I've been writing research papers for years. Since I started college in 1993, actually. I was a late-bloomer; I didn't go to college until I was 31. I did things backwards - married, had my son, then went to college. Anyway, with all my writing experience, and my editing experience as a teacher, I see myself as an expert. However, that expertise ended with non-fiction writing. I have loved writing since I was young, but when I tried to write some kind of fiction, I got stuck. Everything I wrote felt trite or uninteresting. I had lots of words, but few ideas. Well, actually, I had lots of ideas, but couldn't express them in a way that made others want to read them. Or made me want to read them.
Here comes the expanding horizons part. The teacher I was subbing for, Ken, is an amazing writing teacher. He has his kids writing and writing and writing, and not worrying about the quality of their first drafts - everything is subject to revision later. He had them read an essay called Shitty First Drafts by Annie Lamott, that talks about "down drafts", "up drafts" and "dental drafts". You can read it yourself, but the gist is that the down draft is going to be revised. Every time. Down drafts are for putting ideas down on paper. Revising those ideas as you go along can actually limit the process. This is a revolutionary concept for me. It frees me up to just write and not filter or revise as I go. It reminds me of the idea behind National Novel Writing Month. Just write. Turn off your inner critic and just get your thoughts on paper. Or in the computer - whichever works.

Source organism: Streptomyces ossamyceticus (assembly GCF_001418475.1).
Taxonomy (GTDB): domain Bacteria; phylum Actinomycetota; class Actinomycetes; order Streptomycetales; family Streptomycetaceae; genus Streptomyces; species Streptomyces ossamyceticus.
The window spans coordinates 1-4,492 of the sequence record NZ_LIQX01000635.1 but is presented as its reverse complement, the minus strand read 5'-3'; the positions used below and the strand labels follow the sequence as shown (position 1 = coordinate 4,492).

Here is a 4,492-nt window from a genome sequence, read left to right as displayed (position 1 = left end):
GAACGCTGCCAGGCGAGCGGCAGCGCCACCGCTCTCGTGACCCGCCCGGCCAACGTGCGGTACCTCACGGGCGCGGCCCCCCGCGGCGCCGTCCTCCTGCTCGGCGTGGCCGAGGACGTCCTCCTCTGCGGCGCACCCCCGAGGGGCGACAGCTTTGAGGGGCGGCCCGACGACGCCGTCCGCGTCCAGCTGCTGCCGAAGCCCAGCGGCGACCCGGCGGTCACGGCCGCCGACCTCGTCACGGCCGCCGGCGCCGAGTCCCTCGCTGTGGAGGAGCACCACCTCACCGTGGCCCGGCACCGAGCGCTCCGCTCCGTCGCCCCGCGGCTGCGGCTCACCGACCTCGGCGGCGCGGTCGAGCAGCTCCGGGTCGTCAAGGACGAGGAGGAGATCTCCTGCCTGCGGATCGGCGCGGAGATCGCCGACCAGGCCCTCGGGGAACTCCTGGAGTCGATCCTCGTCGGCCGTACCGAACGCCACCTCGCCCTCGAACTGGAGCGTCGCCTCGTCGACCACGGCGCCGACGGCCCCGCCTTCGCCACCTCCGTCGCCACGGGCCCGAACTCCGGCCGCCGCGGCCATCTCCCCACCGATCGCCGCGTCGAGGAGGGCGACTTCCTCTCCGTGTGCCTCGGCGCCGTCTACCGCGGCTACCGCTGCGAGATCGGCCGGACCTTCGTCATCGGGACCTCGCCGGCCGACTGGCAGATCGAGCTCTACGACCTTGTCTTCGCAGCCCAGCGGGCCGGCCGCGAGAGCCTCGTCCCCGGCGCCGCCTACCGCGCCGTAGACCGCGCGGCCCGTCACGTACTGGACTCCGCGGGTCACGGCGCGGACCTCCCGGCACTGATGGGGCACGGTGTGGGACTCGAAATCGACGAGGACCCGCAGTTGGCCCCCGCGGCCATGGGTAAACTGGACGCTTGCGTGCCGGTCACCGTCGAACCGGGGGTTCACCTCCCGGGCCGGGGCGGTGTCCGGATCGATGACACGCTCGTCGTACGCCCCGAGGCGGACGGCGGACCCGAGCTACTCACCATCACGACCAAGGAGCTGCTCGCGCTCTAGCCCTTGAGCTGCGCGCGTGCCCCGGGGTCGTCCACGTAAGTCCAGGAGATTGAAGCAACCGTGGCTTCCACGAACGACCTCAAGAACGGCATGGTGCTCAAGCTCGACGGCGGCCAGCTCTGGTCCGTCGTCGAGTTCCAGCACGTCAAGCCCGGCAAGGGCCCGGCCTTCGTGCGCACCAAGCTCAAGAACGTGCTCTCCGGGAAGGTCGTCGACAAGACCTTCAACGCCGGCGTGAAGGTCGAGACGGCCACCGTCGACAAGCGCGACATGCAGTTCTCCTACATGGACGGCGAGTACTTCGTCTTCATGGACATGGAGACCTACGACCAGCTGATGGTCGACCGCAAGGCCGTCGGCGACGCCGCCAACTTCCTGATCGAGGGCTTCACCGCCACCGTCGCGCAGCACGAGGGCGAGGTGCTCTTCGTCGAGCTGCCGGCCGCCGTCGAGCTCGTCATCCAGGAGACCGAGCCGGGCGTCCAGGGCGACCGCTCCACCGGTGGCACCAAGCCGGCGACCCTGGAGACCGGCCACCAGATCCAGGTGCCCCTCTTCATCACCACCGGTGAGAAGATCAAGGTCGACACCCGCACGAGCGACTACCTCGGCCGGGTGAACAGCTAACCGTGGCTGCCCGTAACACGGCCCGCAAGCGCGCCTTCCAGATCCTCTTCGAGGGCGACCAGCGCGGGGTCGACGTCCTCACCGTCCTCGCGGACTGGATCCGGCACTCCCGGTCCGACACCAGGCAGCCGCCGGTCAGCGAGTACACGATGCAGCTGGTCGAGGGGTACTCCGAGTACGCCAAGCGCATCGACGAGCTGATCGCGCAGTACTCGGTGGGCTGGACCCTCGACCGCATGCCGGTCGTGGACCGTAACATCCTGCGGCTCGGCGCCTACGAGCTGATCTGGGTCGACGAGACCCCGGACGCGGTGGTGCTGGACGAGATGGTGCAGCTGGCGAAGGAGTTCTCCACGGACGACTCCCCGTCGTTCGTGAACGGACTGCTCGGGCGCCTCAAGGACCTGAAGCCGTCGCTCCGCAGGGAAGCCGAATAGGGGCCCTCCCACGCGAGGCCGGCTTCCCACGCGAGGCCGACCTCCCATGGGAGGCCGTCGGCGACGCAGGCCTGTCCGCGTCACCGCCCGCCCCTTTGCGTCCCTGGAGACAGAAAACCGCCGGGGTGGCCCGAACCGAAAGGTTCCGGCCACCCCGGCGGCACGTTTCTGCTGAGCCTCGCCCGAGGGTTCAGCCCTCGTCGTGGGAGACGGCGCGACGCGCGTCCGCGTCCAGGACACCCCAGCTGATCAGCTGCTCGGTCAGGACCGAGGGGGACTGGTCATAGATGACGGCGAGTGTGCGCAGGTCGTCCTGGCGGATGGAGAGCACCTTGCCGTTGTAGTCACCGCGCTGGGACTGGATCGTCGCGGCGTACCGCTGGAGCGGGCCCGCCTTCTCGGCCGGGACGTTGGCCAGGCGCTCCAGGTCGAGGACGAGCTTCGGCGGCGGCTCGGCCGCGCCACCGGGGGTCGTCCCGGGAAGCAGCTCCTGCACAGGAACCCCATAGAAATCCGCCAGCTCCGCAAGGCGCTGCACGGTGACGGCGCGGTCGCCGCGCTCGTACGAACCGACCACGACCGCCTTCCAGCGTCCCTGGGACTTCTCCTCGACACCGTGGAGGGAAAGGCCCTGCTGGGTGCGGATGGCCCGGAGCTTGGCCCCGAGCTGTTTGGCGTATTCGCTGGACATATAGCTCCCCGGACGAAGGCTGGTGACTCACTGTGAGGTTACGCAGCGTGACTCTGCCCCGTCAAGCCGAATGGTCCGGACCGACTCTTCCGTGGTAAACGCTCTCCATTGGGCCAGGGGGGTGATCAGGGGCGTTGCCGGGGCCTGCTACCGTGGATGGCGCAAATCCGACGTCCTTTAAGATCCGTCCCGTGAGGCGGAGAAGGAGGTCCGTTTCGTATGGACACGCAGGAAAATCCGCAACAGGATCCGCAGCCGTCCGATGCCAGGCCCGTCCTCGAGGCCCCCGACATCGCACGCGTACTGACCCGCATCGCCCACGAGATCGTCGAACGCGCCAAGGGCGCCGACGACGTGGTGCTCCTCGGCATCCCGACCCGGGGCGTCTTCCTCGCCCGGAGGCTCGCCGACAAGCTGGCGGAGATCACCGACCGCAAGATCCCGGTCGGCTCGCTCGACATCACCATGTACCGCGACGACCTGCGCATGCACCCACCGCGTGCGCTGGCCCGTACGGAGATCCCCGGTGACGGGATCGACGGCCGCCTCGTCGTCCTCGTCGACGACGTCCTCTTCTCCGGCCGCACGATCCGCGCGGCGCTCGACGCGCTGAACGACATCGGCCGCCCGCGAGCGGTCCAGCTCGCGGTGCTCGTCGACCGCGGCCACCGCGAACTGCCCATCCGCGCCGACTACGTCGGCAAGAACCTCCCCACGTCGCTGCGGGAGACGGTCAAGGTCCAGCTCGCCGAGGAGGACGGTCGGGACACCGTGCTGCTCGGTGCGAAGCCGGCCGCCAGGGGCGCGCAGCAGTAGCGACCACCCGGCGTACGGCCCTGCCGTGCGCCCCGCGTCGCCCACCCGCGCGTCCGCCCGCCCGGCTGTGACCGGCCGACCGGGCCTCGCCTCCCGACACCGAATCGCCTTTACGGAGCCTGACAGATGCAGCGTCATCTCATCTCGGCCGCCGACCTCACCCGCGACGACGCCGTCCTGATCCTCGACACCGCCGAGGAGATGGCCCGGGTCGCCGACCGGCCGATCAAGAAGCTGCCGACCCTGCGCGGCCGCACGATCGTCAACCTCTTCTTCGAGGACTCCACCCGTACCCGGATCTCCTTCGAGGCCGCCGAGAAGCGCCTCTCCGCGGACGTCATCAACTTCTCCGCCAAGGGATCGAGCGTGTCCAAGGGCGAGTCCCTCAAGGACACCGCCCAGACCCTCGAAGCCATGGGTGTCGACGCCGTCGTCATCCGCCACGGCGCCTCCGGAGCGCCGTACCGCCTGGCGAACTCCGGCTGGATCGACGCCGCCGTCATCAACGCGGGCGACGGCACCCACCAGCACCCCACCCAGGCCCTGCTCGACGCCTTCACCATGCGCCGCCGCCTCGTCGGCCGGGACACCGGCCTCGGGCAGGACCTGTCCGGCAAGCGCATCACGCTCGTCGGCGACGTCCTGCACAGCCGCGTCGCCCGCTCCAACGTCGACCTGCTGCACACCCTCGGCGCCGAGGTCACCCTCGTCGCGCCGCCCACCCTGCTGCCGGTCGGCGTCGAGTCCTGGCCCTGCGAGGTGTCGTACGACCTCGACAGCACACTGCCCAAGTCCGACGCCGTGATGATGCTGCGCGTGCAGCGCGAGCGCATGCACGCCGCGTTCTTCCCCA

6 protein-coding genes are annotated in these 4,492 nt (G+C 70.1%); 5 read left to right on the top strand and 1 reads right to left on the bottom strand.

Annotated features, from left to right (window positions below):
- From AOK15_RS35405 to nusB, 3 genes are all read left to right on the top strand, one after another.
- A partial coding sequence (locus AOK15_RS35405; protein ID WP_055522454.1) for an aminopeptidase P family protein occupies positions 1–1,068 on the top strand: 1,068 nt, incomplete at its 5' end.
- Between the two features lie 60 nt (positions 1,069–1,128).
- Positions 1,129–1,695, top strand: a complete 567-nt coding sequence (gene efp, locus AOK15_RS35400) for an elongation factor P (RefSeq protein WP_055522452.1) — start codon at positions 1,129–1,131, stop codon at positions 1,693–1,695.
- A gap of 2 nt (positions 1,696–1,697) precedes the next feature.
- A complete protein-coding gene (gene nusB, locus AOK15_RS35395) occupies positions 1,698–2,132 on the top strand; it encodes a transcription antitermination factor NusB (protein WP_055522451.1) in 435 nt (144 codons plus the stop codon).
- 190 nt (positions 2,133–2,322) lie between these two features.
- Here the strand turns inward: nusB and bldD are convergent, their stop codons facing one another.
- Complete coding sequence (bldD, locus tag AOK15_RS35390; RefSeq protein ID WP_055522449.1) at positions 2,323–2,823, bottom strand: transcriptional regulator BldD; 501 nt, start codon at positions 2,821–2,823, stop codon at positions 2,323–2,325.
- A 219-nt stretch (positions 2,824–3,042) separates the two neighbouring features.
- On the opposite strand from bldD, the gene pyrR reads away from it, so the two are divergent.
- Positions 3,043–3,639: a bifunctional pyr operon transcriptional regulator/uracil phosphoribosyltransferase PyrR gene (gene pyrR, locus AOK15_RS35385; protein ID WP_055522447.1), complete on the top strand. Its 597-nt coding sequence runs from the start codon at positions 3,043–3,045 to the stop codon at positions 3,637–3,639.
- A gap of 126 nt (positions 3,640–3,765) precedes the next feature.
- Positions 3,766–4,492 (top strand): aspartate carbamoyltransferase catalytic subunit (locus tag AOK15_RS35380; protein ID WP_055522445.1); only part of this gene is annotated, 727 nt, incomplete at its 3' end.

I've been playing with the idea of writing a novel in November for years, ever since I heard about NaNoWriMo. I got stuck on silencing my inner critic, though. That darn critic is pretty loud! I practiced while I was subbing, though - to circle back to my original topic - and I'm ready to try writing 50,000 words in 30 days. Wish me luck.
Other ideas that came out of this experience - I need to rewrite the essays I submitted with my teaching applications this summer. I'm not sure they were my best work, and my ideas have refined as I've been back in the classroom. It's time to revisit the ideas and to be sure I'm expressing myself clearly. Wish me luck there, too!